However, that is not quite the end of the story to how we found the optimum concentration of ZDDP for our motor oils.
During the 1970s, when Duckhams was amongst one of the UKs largest exports, the USA was the most important market for car manufacturers.
To comply with the USA Environmental Protection Agency’s tightened emissions legislation during that time, car manufacturers from around the world were forced to use technology to bring their cars in line with the law. As a result, catalytic convertors were introduced to most petrol engine models sold in the USA from 1975 onwards.
This brought about two new complications for fuels and lubricants:
- Lead in the fuel is poisonous to the catalyst
- Phosphate in the ZDDP is also a catalyst poison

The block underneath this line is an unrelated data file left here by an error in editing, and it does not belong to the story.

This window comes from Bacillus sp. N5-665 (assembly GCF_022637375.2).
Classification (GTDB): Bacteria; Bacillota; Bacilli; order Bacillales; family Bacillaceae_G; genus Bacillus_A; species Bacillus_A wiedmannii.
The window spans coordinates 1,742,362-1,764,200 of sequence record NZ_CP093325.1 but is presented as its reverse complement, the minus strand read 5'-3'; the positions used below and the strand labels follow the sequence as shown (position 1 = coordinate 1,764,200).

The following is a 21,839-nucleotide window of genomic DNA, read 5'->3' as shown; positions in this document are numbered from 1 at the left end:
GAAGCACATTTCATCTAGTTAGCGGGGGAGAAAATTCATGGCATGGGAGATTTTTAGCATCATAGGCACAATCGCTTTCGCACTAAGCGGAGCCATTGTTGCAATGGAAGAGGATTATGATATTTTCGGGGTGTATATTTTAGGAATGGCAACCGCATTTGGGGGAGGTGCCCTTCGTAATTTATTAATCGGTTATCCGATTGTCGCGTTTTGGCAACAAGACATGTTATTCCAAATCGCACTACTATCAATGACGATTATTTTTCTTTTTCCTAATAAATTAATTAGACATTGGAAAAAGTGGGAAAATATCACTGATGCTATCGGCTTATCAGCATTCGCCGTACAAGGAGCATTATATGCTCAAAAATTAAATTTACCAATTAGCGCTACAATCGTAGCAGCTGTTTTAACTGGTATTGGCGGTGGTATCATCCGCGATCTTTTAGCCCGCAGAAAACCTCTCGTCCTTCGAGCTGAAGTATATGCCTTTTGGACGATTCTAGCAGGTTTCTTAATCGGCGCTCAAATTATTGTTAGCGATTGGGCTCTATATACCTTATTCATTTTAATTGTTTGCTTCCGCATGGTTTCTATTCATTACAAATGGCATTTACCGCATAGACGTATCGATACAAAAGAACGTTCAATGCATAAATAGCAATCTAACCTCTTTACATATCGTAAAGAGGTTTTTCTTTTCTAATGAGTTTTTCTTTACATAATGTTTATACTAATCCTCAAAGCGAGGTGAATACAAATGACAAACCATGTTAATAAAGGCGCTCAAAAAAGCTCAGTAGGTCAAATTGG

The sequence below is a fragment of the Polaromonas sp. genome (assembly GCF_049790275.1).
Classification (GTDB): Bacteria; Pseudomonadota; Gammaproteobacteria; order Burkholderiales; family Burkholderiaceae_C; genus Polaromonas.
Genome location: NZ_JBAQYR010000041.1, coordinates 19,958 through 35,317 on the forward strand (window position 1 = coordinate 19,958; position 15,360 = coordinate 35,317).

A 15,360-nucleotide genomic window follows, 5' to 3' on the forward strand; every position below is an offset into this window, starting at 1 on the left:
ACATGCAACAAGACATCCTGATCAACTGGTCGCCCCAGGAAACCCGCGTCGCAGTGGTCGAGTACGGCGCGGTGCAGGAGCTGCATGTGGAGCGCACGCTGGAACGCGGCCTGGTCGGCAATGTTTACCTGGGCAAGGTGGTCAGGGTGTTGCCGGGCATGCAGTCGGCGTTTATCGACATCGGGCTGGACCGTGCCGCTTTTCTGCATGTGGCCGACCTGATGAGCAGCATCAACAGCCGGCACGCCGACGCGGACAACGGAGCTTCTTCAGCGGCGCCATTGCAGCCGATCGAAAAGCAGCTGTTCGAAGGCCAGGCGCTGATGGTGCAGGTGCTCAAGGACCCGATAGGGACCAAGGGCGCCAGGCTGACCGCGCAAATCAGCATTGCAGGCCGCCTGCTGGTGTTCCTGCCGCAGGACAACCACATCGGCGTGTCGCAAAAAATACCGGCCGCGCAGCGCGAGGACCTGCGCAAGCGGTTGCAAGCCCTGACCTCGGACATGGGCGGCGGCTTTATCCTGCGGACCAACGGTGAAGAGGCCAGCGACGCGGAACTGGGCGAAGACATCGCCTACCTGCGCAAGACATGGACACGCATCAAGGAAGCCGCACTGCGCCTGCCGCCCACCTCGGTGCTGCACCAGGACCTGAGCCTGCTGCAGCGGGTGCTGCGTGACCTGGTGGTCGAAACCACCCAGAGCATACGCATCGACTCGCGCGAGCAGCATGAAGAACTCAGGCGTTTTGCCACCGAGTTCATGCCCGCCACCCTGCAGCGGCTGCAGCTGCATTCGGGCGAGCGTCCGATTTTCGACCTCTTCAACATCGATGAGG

At this time, the governing American Petroleum Institute (API) specifications (Service Level H or API SH 1996)forced reduced levels of ZDDP in engine oils to a maximum of 0.12%.
Fortunately, now that lead scavengers have long gone from fuels, this level of ZDDP is once again perfectly balanced and effective for anti wear purposes.
API specification was recognised and adopted across the world until more recently it was superseded in Europe by ACEA (Association des Constructeurs Europeans d’Automobiles)which are still backward compatible with the API specifications.
The 0.12% maximum concentration of ZDDP has been shown to not only be compliant with the regulations, but also provide perfect amounts of anti-wear protection whilst also being at a safe enough level for catalytic converters.